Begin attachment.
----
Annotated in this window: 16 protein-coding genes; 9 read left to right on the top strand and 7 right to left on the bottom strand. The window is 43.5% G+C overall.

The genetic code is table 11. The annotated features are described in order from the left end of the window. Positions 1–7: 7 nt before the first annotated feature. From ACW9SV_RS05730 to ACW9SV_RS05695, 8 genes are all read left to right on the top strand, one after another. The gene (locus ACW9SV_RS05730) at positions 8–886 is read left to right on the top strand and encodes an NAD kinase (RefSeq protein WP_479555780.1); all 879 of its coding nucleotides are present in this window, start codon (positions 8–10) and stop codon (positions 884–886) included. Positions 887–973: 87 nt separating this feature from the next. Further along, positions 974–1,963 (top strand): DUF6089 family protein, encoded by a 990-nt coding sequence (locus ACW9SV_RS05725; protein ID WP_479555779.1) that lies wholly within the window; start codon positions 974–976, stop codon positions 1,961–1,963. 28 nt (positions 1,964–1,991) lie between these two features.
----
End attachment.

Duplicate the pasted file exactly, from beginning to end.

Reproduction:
Annotated in this window: 16 protein-coding genes; 9 read left to right on the top strand and 7 right to left on the bottom strand. The window is 43.5% G+C overall.

The genetic code is table 11. The annotated features are described in order from the left end of the window. Positions 1–7: 7 nt before the first annotated feature. From ACW9SV_RS05730 to ACW9SV_RS05695, 8 genes are all read left to right on the top strand, one after another. The gene (locus ACW9SV_RS05730) at positions 8–886 is read left to right on the top strand and encodes an NAD kinase (RefSeq protein WP_479555780.1); all 879 of its coding nucleotides are present in this window, start codon (positions 8–10) and stop codon (positions 884–886) included. Positions 887–973: 87 nt separating this feature from the next. Further along, positions 974–1,963 (top strand): DUF6089 family protein, encoded by a 990-nt coding sequence (locus ACW9SV_RS05725; protein ID WP_479555779.1) that lies wholly within the window; start codon positions 974–976, stop codon positions 1,961–1,963. 28 nt (positions 1,964–1,991) lie between these two features.